By Nikki Pfadt, Senior Analyst, Subsaharan Africa Section Analytical Question: State of democracy and human rights in Ethiopia | Date: 26 March 2020 International organizations have recently called upon the Prime Minister of Ethiopia, Abiy Ahmed, to end an internet shutdown in the Oromia region of the country that is blocking millions of Ethiopians from …
Over the past few of weeks, COVID-19, the life-threatening disease that is caused by SARS-COV-2 (novel coronavirus) has wreaked havoc on the United States. Thus far, this pandemic has brought unprecedented orders by public officials, such as school cancellations, restaurant and bar closures, and even limitations as to when and who can venture in public. This new reality raises the question of what extent federal and local governments will go to in order to maintain virus-containment and public order. This question has brought the term martial law into the spotlight. Martial law is commonly defined as the act of suspending all civil authority, such as state and local governments, and placing the areas in their jurisdiction under the control of the US Armed Forces. In addition, the implementation of martial law can include the temporarily suspension of various constitutional rights.
For countries that are currently enforcing strict national lockdowns, such as Italy, Spain, and previously China, it can be stated with low confidence that non-essential international travel bans will last for at least three to five months. If countries like the US and the UK, which have not yet imposed strict measures, go into a national lockdown within the next week, it can be stated with low confidence that the travel ban will last for the next three to five months. However, if such countries choose not to implement lockdowns, it can be stated with low confidence that travel bans will last no more than two months. For countries that have seen COVID-19 cases, but have not been majorly effected, nor have implement lockdowns, such as many of the Latin American and African countries, it can be stated with low confidence that travel bans will last no longer than two months.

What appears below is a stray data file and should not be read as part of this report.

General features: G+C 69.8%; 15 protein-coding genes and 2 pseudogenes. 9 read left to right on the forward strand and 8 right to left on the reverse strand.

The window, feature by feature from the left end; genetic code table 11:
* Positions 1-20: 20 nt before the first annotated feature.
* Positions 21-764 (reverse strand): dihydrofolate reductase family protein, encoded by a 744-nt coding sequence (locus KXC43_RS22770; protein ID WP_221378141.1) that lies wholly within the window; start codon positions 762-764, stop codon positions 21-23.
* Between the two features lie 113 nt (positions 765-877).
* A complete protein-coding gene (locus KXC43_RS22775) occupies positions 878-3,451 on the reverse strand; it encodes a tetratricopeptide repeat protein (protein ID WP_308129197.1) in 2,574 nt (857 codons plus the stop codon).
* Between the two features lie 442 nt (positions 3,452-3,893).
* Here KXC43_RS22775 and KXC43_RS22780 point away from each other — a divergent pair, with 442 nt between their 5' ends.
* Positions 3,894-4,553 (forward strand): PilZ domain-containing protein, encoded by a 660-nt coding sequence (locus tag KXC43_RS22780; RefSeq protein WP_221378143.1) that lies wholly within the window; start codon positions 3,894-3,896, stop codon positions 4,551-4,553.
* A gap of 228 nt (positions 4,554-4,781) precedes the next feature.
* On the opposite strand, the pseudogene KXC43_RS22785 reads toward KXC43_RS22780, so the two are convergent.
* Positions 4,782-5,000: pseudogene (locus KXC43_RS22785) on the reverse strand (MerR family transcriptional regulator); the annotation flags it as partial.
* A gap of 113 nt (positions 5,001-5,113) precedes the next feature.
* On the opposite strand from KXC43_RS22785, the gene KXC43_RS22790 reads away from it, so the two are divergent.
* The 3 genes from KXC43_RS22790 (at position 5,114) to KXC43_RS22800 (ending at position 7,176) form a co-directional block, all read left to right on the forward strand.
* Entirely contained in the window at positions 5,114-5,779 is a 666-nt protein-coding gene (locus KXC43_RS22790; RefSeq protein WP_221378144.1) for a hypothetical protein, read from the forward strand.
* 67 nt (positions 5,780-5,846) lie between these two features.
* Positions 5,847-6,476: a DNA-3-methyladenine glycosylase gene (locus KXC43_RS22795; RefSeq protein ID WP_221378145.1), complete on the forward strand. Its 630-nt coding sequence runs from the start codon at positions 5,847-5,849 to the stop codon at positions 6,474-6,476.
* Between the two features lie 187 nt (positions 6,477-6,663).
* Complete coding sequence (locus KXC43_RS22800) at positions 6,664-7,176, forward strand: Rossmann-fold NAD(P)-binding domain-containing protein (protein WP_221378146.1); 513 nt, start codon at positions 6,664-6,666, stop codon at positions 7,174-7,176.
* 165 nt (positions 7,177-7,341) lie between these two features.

Following a seven month ban of social media, the Indian government has eased Internet restrictions in India’s Jammu and Kashmir Union Territory. We assess, with moderate confidence, that this will result in decreased political stability and increased police activity in the Jammu and Kashmir region, which will likely result in increased ethnic tensions in the region. On March 4, the Home Department of Jammu and Kashmir released an order restricting Internet speed to 2G. As the new order does not include “white-listed” websites or place restrictions on Virtual Private Networks (VPNs) as past orders did, it marks the end of a ban on social media sites that had been in place since August 2019. The current order is active through March 17, unless modified earlier.